"Given the kind of change that would be introduced - the contrast between the Liberals and the Conservatives on this question - it really has received an astoundingly small amount of coverage."

Laycock said that's because the Harper campaign's "policy-a-day" strategy has kept the media's attention focussed on other issues. At the same time, the Liberals have been "astonishingly ham-handed and incoherent," he said.

He said it's worth asking if the party's candidates' social views reflect the views of the general population in B.C.

"There isn't a social conservative majority in this province by a fairly long shot, even outside the Lower Mainland."

Loose tongues in '04

The current disciplined Conservative campaign contrasts sharply with the party's first run at power in 2004. In addition to Gallant's comments on terrorism and abortion, the party had to deal with Gallant's call to strike down the law that protects homosexuals from hate propaganda.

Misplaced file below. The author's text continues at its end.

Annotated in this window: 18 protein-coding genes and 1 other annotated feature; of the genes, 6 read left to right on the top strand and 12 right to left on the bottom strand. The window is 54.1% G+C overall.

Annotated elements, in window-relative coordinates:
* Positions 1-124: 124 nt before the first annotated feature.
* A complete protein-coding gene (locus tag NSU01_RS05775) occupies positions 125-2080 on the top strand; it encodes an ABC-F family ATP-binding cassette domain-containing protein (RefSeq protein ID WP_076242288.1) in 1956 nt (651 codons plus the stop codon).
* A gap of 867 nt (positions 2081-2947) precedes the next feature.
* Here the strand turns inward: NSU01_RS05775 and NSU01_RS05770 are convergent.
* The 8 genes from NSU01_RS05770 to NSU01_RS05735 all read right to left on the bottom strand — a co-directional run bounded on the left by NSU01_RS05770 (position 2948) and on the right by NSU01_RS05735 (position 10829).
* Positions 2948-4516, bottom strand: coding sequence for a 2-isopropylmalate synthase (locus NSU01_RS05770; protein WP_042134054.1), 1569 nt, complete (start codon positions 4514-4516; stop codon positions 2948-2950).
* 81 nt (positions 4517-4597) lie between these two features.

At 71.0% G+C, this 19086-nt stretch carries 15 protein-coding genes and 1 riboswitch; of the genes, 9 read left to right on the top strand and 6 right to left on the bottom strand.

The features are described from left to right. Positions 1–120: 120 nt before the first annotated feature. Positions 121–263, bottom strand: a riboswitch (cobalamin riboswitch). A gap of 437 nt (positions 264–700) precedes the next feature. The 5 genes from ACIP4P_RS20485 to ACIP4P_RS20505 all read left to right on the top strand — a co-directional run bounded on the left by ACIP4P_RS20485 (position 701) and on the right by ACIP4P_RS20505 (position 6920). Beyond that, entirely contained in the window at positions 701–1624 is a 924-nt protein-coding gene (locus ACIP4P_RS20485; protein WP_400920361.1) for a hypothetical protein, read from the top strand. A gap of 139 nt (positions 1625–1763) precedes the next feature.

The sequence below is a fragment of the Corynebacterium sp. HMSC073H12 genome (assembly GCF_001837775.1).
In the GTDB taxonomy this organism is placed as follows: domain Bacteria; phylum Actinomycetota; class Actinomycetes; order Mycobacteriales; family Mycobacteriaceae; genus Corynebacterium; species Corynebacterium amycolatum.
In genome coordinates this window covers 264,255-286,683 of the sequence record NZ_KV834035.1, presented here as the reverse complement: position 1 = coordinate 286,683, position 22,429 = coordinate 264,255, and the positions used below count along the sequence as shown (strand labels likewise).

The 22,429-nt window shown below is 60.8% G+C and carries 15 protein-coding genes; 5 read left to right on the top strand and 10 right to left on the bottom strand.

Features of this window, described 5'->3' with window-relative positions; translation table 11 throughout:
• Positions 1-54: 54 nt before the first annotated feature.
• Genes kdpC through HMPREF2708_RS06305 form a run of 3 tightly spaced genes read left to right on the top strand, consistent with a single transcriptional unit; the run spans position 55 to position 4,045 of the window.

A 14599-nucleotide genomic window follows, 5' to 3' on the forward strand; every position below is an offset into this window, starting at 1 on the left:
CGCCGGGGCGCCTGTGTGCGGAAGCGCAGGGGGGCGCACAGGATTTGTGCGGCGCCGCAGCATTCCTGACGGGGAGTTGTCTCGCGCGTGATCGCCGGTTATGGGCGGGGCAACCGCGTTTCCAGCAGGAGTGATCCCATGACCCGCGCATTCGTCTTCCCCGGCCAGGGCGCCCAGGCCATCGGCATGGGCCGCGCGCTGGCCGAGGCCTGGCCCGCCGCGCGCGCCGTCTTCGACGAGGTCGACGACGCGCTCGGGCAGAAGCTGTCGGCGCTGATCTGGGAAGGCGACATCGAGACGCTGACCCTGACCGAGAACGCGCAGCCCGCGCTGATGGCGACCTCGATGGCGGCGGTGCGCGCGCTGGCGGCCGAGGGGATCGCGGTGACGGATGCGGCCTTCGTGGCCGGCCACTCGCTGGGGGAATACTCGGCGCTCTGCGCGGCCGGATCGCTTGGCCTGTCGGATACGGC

During the campaign, Conservative health critic Rob Merrifield talked about making third-party counseling compulsory for women seeking abortions. Conservative language critic Scott Reid promised to cut bilingual services.

Then a documentary film surfaced in which Abbotsford MP Randy White promised that a Conservative government would use the constitution's notwithstanding clause to override court decisions that irked social conservatives.

This string of outbursts, climaxed by the revelation of White's "the heck with the courts" comment at the end of the campaign, may have helped reverse the Conservatives' lead in the polls, producing a Liberal minority government. Certainly, the comments played into the image - cultivated by Liberal attack ads - that the Conservatives were too extreme.

'Shunning media'

This time, candidates like Gallant are keeping their mouths shut.